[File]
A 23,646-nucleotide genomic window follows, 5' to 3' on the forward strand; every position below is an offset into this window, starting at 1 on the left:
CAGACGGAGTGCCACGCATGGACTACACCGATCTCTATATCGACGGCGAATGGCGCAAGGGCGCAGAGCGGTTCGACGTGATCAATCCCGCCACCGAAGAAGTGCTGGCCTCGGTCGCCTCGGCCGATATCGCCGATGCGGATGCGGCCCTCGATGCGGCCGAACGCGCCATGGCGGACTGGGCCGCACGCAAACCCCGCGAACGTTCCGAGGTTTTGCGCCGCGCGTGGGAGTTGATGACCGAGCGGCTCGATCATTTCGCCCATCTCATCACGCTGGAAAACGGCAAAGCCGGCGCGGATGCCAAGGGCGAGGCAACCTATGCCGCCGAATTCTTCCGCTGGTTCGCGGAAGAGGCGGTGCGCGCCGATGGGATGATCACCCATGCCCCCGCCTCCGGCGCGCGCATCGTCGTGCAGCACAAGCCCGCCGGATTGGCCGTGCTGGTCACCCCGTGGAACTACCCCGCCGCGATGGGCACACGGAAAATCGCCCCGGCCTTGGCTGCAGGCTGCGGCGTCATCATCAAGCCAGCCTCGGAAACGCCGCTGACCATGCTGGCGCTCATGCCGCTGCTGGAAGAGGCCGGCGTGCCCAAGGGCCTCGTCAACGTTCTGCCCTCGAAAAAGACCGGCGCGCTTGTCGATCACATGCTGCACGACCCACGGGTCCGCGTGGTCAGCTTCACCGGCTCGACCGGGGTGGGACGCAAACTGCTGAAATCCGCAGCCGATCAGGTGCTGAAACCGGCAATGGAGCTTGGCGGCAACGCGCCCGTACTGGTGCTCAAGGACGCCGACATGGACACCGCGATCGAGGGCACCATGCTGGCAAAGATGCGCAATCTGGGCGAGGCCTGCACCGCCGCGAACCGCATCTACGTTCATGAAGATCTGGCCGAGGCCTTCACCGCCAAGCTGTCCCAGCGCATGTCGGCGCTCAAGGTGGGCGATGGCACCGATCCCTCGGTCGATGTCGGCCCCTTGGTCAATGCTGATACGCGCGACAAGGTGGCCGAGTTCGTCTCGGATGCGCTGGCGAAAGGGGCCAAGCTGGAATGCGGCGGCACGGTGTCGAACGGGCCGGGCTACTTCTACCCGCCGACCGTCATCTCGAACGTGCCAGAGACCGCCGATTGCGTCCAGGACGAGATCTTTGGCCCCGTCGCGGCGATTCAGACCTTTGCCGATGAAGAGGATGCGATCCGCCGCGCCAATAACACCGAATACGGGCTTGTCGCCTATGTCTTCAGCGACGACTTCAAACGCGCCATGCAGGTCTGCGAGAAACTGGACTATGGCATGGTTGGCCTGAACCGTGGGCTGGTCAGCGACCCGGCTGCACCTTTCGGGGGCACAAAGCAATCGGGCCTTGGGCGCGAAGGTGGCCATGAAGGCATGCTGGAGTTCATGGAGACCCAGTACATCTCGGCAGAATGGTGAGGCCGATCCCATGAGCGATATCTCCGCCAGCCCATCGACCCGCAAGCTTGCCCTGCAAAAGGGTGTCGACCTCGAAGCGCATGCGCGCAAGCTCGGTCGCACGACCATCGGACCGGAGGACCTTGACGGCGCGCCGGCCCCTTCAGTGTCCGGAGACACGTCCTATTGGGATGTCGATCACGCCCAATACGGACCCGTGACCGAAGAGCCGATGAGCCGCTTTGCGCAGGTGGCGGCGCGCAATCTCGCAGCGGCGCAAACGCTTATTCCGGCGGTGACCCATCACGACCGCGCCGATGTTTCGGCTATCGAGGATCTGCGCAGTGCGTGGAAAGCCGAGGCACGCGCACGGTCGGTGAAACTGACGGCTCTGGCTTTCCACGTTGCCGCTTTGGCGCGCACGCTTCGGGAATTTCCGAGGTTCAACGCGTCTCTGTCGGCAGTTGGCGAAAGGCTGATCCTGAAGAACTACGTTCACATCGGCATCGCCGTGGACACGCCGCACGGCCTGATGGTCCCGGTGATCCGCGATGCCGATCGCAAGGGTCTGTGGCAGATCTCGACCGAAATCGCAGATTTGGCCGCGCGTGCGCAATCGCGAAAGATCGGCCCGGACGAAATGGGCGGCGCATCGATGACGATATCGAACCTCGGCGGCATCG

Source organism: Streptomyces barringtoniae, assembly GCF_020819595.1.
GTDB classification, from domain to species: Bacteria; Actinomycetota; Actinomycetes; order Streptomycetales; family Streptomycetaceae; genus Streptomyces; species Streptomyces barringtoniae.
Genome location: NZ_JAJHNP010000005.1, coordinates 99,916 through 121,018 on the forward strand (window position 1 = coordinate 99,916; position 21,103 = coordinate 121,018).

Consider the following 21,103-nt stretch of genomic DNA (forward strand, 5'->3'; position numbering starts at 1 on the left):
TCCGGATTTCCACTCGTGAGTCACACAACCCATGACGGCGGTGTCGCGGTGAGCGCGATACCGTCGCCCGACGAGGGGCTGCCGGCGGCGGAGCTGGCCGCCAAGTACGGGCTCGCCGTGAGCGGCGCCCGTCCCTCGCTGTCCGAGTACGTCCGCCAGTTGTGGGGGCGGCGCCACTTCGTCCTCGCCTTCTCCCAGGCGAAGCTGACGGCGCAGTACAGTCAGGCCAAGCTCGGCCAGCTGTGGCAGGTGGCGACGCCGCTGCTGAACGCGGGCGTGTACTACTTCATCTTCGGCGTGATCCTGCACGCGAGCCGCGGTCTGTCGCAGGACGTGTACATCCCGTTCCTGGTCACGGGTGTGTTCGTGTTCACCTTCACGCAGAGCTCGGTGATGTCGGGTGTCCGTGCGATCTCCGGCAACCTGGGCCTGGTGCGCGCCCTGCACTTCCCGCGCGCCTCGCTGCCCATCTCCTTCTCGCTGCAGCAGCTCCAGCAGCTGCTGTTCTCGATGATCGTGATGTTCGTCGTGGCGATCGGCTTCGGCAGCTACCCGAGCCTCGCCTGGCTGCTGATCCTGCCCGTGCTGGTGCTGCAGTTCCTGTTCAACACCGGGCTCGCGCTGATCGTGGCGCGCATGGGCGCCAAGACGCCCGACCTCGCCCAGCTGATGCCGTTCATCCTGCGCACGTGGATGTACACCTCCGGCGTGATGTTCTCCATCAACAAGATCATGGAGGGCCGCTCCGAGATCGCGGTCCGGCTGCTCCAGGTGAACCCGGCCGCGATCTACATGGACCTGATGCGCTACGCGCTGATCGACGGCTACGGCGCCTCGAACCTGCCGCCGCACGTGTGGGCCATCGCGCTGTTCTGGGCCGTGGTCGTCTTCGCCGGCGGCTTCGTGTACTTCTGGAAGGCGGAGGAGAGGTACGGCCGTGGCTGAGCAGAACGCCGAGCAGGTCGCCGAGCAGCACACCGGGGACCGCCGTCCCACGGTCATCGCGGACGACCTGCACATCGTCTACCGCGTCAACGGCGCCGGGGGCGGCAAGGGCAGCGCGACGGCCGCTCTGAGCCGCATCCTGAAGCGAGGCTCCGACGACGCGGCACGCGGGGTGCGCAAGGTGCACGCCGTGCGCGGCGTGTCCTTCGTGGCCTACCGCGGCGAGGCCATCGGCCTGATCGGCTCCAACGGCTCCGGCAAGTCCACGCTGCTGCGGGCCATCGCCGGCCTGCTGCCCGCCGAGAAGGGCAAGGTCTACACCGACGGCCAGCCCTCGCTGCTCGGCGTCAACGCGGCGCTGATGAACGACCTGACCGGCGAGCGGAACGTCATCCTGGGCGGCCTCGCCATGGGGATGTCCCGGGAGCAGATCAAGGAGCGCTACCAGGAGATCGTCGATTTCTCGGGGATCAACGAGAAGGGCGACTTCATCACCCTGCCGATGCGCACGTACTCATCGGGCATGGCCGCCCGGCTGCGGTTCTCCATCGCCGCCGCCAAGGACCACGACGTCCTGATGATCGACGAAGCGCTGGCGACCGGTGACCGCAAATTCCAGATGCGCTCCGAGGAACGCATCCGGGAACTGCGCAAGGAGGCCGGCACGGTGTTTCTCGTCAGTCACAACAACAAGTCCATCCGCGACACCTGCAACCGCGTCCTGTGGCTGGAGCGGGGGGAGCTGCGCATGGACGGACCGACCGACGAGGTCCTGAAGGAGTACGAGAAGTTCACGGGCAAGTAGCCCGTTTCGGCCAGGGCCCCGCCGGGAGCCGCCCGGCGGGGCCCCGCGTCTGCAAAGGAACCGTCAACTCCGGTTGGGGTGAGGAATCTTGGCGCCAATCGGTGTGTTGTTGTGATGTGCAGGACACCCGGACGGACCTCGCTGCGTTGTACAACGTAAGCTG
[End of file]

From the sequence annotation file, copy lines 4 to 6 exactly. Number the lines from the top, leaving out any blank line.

GTDB classification, from domain to species: Bacteria; Actinomycetota; Actinomycetes; order Streptomycetales; family Streptomycetaceae; genus Streptomyces; species Streptomyces barringtoniae.
Genome location: NZ_JAJHNP010000005.1, coordinates 99,916 through 121,018 on the forward strand (window position 1 = coordinate 99,916; position 21,103 = coordinate 121,018).

Consider the following 21,103-nt stretch of genomic DNA (forward strand, 5'->3'; position numbering starts at 1 on the left):